Studios brought stars and film clips to Comic-Con, seeking geek love for all of its superhero and fantasy projects. While they’re paying attention, how about some of the more ambitious films these die-hards have waited years to see? After numerous conversations with agents, writers and studio execs who orbit the geek periphery, I’ve culled the 15 that came up most often. Some of these will happen soon, others might never emerge from development hell, a few might be just too tough to crack in a two-hour time frame. Given the glut of Comic-Con superhero projects, there’s a refreshing lack of capes. Here they are, in no particular order.
Warcraft. Legendary Pictures and Warner Bros have been working on the project since last summer with Sam Raimi. When Spider-Man imploded, it looked like his next movie. Until Disney tempted him with a big paycheck as it tries for another Alice in Wonderland bonanza with its Great and Powerful Oz prequel. Raimi’s next slot is now a race between the two projects to get scripts right and lock in stars (Disney wants Robert Downey Jr., but he doesn’t like the scripts he’s seen so far). The Blizzard Entertainment Warcraft vidgame revolves around an epic conflict between the Horde and the Alliance. The game’s global following makes it the kind of branded property that compels studios to take big-budget risks. There is also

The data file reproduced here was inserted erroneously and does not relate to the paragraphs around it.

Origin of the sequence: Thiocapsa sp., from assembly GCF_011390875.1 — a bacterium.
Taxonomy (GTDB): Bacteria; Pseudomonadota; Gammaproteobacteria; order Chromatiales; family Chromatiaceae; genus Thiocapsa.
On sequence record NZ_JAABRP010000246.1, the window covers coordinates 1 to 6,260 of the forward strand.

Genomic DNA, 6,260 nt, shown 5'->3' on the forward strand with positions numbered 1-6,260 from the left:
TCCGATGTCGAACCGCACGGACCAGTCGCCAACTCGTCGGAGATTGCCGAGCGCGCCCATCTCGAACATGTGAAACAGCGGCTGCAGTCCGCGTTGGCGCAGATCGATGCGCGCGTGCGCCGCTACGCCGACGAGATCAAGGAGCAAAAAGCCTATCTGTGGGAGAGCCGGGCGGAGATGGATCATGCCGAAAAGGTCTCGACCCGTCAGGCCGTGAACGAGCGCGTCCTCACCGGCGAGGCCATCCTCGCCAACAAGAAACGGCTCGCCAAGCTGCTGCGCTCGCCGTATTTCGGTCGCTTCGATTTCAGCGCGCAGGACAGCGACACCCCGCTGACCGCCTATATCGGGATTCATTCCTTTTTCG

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Eric Fellner, co-chairman of Working Title, is backing a new online game being created by the UK producers of Kate Modern. The game, which will launch in November, claims to blur the lines between film and gaming.
Tom Thirlwall, co-founder of We R Interactive, tells me: “We’re bringing together the worlds of the movies and online play.”
Investing with Fellner are ITV’s new commercial head Fru Hazlitt and Peter Mead, co-founder of one of London’s most respected ad agencies, Abbott Mead Vickers.
Founders include Thirlwall, CEO of Bigballs Films (Kate Modern), and ex-Eidos executive David Rose (Hitman). Other executives have been drawn from ITV and Ingenious Media.
Console games such as Red Dead Redemption or Bioshock increasingly use stories as part of the shoot ‘em up action. These games can cost $50 million each to produce over a three year period. We R Interctive’s new game will cost less than that because its makers plan to keep improving it over time. Rather than pay up to $60 upfront in a gaming store, online players will fund the game’s development using micro-payments. Players will play the game through social networking sites such as Facebook. Gamers must constantly upgrade if they’re to stay playing the game (groan, tell me about it. I’m losing track of the map-pack upgrades my teenagers keep pestering me for while playing Modern Warfare 2).
Thirlwall tells me, “We caught Eric’s eye one year ago. We showed him the demo, which shows how you … Read More »